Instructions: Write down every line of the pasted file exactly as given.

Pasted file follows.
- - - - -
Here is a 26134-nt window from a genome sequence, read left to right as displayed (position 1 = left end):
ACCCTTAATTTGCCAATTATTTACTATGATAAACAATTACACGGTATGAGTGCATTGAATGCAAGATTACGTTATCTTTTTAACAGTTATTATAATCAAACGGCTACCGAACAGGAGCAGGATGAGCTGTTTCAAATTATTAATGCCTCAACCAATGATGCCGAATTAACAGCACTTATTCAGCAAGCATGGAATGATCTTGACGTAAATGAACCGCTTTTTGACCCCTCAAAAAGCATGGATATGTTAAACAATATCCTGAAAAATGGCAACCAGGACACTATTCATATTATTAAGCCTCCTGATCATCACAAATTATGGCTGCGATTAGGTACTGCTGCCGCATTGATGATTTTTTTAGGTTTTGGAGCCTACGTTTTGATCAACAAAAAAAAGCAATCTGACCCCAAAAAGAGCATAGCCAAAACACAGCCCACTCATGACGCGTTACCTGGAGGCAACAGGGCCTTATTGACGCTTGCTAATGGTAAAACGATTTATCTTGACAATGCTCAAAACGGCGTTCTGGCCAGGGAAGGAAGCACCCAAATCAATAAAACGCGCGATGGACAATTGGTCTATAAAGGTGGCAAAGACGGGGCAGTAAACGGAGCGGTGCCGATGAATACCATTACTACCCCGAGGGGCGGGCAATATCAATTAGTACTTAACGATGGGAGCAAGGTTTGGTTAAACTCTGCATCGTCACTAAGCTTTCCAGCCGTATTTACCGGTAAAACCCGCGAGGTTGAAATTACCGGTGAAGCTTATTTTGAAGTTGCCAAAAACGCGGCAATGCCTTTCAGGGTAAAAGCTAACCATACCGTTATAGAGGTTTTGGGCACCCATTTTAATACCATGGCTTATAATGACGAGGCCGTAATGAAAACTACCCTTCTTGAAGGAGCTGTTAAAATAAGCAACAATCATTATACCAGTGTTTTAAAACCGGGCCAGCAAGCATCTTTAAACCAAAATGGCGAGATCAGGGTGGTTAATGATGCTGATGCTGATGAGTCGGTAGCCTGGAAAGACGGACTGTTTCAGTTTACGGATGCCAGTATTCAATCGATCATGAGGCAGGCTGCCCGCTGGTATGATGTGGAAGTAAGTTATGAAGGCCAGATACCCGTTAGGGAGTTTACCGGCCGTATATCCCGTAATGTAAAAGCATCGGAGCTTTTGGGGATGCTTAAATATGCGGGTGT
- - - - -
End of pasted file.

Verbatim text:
Here is a 26134-nt window from a genome sequence, read left to right as displayed (position 1 = left end):
ACCCTTAATTTGCCAATTATTTACTATGATAAACAATTACACGGTATGAGTGCATTGAATGCAAGATTACGTTATCTTTTTAACAGTTATTATAATCAAACGGCTACCGAACAGGAGCAGGATGAGCTGTTTCAAATTATTAATGCCTCAACCAATGATGCCGAATTAACAGCACTTATTCAGCAAGCATGGAATGATCTTGACGTAAATGAACCGCTTTTTGACCCCTCAAAAAGCATGGATATGTTAAACAATATCCTGAAAAATGGCAACCAGGACACTATTCATATTATTAAGCCTCCTGATCATCACAAATTATGGCTGCGATTAGGTACTGCTGCCGCATTGATGATTTTTTTAGGTTTTGGAGCCTACGTTTTGATCAACAAAAAAAAGCAATCTGACCCCAAAAAGAGCATAGCCAAAACACAGCCCACTCATGACGCGTTACCTGGAGGCAACAGGGCCTTATTGACGCTTGCTAATGGTAAAACGATTTATCTTGACAATGCTCAAAACGGCGTTCTGGCCAGGGAAGGAAGCACCCAAATCAATAAAACGCGCGATGGACAATTGGTCTATAAAGGTGGCAAAGACGGGGCAGTAAACGGAGCGGTGCCGATGAATACCATTACTACCCCGAGGGGCGGGCAATATCAATTAGTACTTAACGATGGGAGCAAGGTTTGGTTAAACTCTGCATCGTCACTAAGCTTTCCAGCCGTATTTACCGGTAAAACCCGCGAGGTTGAAATTACCGGTGAAGCTTATTTTGAAGTTGCCAAAAACGCGGCAATGCCTTTCAGGGTAAAAGCTAACCATACCGTTATAGAGGTTTTGGGCACCCATTTTAATACCATGGCTTATAATGACGAGGCCGTAATGAAAACTACCCTTCTTGAAGGAGCTGTTAAAATAAGCAACAATCATTATACCAGTGTTTTAAAACCGGGCCAGCAAGCATCTTTAAACCAAAATGGCGAGATCAGGGTGGTTAATGATGCTGATGCTGATGAGTCGGTAGCCTGGAAAGACGGACTGTTTCAGTTTACGGATGCCAGTATTCAATCGATCATGAGGCAGGCTGCCCGCTGGTATGATGTGGAAGTAAGTTATGAAGGCCAGATACCCGTTAGGGAGTTTACCGGCCGTATATCCCGTAATGTAAAAGCATCGGAGCTTTTGGGGATGCTTAAATATGCGGGTGT